That's my favorite kind of music, but difficult to achieve—Dino DiMuro
He has produced albums for other home tapers. This allowed DiMuro to give his listeners a Trojan horse, called Poindexter Holloway: L.A. Kingpin!. It had intentionally nasal vocals, and a style ranging from grouchy to manic. It was deceptively packaged, presenting the unknown "Poindexter", as if he were a major star.
In 1991-1993, DiMuro spent two years on a major production, Gower Street, his best known work. It turned out well, despite being hampered by the L.A. riot, and moving from his long established address. Two albums from that time, Vermont Avenue and Stopgap Sam's Steaming Stew, were simpler, surprising, and almost as good.
DiMuro married Julie in 1994. Julie was in a car crash, and died in 2004.
With the release of Simple Chance of Life in 1995, DiMuro switched to CD releases. Establishing a touring band was cut short, by the birth of his two children.
Train Going Nowhere was a basic, professional studio-recorded rock album. That album took six years to finish, due to glitches, money troubles, and resistance from his wife.
He abandoned an album called Unfinished. It had exotic surprises on it, including a song for DiMuro's son, "You Gotta be as Rich as Bill Gates, to Play with Toy Trains".
album was 3/4 complete when Julie had her accident, and I couldn't relate to those songs anymore. It was meant to be called TALES FROM THE MIDDLE AGES.—Dino DiMuro
In 1997, a stranger, 3,000 miles away, created The Unofficial Dino DiMuro Homepage.
DiMuro is a long time friend of many home tapers from the west coast of the U.S., including Don Campau, who guests on many DiMuro albums, and who recorded a collaboration with him, in 2007. Campau now releases DiMuro's CDs on his Lonely Whistle Music label.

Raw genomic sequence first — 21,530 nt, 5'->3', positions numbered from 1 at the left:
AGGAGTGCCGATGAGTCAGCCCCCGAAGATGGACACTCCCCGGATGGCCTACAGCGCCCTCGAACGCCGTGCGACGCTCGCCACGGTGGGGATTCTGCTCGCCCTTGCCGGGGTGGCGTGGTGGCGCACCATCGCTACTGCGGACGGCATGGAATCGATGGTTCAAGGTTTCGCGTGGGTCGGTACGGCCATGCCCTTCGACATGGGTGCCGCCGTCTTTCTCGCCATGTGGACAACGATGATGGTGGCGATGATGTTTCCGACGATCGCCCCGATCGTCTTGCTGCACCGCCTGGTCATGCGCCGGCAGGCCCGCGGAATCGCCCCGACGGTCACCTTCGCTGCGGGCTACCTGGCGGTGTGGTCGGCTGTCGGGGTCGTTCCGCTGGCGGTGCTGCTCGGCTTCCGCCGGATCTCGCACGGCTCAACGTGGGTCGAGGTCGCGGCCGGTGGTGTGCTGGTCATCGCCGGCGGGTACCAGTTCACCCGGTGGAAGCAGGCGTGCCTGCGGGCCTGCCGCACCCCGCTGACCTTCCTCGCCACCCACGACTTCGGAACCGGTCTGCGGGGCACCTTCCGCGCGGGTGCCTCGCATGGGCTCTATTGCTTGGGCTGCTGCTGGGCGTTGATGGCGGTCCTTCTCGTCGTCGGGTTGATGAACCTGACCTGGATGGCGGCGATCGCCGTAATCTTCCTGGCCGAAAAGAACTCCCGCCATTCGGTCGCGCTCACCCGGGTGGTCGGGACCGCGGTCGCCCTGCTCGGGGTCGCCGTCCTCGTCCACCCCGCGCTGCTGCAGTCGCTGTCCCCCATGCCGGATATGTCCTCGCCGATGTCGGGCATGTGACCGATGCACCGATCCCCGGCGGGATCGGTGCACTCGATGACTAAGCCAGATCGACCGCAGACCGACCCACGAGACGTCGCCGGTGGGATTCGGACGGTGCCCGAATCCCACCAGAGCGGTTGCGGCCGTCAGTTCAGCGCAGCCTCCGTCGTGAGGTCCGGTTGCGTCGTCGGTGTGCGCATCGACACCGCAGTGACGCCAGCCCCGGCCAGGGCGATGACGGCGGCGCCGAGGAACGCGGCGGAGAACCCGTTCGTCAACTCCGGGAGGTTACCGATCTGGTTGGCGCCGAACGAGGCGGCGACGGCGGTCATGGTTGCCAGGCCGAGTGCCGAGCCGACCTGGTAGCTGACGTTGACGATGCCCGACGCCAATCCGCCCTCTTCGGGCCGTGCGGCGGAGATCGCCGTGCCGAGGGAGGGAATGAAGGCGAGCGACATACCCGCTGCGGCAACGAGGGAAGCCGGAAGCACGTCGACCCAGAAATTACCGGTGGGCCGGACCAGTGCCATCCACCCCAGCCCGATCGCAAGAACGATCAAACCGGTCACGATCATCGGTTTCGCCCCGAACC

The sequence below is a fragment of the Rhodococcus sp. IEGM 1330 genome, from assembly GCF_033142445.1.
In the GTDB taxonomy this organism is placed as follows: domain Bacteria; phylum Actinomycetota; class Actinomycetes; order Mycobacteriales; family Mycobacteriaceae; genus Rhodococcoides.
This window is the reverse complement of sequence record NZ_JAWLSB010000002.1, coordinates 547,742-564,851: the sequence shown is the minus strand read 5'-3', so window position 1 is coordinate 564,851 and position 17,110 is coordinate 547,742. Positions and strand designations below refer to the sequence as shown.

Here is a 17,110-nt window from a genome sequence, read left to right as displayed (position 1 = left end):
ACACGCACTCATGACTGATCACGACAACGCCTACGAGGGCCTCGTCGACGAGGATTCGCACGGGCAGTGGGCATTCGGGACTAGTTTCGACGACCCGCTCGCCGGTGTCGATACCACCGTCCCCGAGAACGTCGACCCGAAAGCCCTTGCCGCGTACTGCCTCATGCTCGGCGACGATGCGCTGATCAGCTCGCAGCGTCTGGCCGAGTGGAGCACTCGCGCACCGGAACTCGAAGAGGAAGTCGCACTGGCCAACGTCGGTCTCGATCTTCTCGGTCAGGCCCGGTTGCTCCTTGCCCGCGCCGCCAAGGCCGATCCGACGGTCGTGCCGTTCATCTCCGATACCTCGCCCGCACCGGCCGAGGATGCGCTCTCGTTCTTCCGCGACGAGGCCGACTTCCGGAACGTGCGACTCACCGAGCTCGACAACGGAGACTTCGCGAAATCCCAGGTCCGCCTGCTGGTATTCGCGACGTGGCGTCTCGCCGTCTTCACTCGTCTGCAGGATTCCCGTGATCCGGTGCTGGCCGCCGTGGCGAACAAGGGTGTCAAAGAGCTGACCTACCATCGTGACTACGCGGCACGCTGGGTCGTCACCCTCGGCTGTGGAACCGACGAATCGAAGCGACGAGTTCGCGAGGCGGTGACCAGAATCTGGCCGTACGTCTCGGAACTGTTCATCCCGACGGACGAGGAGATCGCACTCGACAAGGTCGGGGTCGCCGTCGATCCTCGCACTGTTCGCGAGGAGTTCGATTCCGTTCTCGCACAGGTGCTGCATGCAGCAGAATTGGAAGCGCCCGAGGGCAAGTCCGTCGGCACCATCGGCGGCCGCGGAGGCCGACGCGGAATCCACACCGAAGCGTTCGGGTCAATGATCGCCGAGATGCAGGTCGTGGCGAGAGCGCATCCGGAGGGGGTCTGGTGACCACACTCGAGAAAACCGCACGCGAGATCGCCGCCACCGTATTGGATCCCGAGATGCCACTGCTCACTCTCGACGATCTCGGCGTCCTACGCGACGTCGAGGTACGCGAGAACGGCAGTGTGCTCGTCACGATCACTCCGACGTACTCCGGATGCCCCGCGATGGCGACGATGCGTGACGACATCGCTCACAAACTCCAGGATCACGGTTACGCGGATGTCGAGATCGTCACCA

- Sleep Alone Tonight! (1982)
- Adults Are Just Children with Longer Legs (1983)
- Rivalry Insanity
- Too Cool To Go Swimming
- Please Do Not Exit Thru Playland (1984)
- The Best of Dino DiMuro (1985)
- Trouble at the Mutual Admiration Society
- DiMuro House
- Vegas Train (1986)
- A Real Pretty Rose
- Poindexter Holloway: L.A. Kingpin! (1987)
- I'll Be Good
- High School Football Game
- I Have A Purpose
- She's A Climber (1988)
- Sunday at the Airport
- Gower Street (1993)
- Vermont Avenue
- Stopgap Sam's Steaming Stew Tapes 1, 2 + 3 (1994)
- The Wedding Tape
- The Simple Chance of Life (1995)
- Train Going Nowhere (2001)
- Unfinished (2003)
- Sleeping Highway (2004)
- Outtakes Universe (2005)
- The Ultimate Love Song Collection (2005)
- Don Campau and Dino DiMuro: Playdate (2007)
- Contains "Carving The Fat I, II, and III," ANDY (synthesizer collaboration involving DiMuro's cat), Nasty Doctor, Berth Reunion Rehearsals I II & III, Phantom Sampling (Lumpy Gravy Meets Rutles Christmas Album disturbed video soundtrack), and more.
- Contains "Veteran's Day Massacre," guests spots on albums he produced and distributed for Ted Lee, (such as "Highway Submerged For Canine Transit,"), Don Campau, and others, L.A. Cellular, Wave at the Train (west coast home tapers' documentary) and more.